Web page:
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Transplantation. 2003 Oct 27;76(8):1208-13.

Mesenchymal stem cells inhibit the formation of cytotoxic T lymphocytes, but not activated cytotoxic T lymphocytes or natural killer cells.

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1
Department of Clinical Immunology, Karolinska Institutet, Huddinge University Hospital, Stockholm, Sweden. Ida.Rasmusson@labmed.ki.se.

Abstract

BACKGROUND:

Mesenchymal stem cells (MSCs) can reduce the incidence of graft-versus-host disease because of their ability to inhibit T-lymphocyte proliferation. There are no publications on the effect that MSCs have on cytotoxic T lymphocytes (CTLs) and natural killer (NK) cells, effector cells vital for the graft-versus-leukemia effect.

METHODS:

Cytotoxic T cells were primed in mixed lymphocyte culture (MLC) against irradiated stimulator lymphocytes, and irradiated third-party MSCs were added at different time points. The CTLs were collected, and their cytotoxic potential was analyzed in a chromium-release assay against the same stimulator cells as in the MLC. Purified NK cells were mixed with irradiated MSCs, and the lysis was measured in chromium-release assay against K562 target cells.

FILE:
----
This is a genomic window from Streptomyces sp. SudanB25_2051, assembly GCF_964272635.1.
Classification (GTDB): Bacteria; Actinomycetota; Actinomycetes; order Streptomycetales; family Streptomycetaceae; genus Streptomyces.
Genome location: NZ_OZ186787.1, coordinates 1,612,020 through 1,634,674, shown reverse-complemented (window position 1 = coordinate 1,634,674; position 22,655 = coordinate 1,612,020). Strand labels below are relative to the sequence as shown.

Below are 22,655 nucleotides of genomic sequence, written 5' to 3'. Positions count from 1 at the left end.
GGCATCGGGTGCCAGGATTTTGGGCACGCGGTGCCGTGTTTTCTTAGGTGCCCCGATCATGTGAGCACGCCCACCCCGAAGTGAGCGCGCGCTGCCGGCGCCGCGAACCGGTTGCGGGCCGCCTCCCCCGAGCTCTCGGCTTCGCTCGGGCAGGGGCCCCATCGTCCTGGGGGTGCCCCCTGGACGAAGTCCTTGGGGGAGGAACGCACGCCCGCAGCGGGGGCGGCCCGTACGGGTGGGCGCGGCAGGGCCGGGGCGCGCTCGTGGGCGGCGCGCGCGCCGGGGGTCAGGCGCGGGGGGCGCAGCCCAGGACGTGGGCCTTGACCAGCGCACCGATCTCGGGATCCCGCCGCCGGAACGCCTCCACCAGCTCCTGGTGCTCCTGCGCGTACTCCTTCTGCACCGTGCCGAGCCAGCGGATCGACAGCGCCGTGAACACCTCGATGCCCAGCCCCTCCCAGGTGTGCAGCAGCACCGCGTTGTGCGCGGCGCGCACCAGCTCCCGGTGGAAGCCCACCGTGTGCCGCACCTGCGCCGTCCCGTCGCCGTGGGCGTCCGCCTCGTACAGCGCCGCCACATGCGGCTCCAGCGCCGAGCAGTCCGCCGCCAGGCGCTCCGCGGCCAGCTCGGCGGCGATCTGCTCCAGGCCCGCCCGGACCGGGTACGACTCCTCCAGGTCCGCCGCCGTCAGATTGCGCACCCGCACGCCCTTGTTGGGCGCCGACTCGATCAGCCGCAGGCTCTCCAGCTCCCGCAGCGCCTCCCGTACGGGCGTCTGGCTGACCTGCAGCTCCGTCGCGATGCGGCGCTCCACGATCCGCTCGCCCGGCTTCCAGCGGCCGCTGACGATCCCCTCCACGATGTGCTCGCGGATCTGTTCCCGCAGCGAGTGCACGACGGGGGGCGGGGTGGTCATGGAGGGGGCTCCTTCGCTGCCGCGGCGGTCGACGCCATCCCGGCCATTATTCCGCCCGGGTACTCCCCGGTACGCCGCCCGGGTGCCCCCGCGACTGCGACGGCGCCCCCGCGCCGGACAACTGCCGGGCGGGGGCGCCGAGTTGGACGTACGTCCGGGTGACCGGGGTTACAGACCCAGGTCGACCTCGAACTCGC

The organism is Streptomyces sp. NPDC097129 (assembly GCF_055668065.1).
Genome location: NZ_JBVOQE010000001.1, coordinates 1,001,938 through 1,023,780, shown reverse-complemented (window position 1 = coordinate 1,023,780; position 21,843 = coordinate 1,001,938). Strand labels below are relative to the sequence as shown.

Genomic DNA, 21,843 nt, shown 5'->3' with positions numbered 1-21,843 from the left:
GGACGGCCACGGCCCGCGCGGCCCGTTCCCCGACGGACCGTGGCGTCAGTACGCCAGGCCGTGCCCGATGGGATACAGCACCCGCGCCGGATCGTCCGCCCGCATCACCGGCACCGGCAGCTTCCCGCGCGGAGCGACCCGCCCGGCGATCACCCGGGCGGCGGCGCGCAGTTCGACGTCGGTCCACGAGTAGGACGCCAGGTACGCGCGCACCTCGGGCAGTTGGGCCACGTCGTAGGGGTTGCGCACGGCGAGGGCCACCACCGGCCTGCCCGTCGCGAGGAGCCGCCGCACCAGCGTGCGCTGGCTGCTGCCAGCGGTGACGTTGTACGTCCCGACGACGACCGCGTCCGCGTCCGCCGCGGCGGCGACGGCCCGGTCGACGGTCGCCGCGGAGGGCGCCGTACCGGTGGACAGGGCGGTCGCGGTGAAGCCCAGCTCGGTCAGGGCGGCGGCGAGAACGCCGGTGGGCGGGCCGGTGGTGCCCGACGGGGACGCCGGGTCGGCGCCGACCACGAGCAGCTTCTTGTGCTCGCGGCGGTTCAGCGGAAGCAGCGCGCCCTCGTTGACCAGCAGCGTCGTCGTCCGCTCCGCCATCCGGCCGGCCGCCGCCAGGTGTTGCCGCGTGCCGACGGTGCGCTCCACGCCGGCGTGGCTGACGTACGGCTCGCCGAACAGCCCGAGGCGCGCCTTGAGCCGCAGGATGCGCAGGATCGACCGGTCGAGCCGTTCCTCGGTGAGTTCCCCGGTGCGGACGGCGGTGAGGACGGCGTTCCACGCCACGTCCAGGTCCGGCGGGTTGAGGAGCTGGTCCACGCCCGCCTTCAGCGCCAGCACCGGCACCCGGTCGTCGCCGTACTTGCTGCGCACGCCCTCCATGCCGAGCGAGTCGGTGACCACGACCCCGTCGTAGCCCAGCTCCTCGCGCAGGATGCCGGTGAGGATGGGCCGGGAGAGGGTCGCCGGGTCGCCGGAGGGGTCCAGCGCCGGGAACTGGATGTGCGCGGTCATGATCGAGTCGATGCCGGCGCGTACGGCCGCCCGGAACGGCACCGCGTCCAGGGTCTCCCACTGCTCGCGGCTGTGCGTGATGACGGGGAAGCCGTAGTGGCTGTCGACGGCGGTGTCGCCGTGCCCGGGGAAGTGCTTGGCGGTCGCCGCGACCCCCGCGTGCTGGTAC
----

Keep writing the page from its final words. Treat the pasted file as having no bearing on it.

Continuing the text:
RESULTS:

We found that MSCs inhibited CTL-mediated lysis by 70% if added at the beginning of the 6-day MLC. The lysis was not affected on day 3 or in the cytotoxic phase. Furthermore, MSCs inhibited the formation of cytotoxic lymphocytes when the cells were separated in a transwell system, which indicates that the effect is mediated by a soluble factor. NK cell-mediated lysis of K562 cells was not inhibited by MSCs. MSCs did not induce proliferation of allogeneic lymphocytes, and they were not lysed by allogeneic CTLs or NK cells.

CONCLUSION:

Our findings indicate that MSCs escape recognition by CTLs and alloreactive NK cells, and inhibit the formation of cytotoxic T cells by secreting a soluble factor, but that they do not interfere with CTLs and NK cell lysis.

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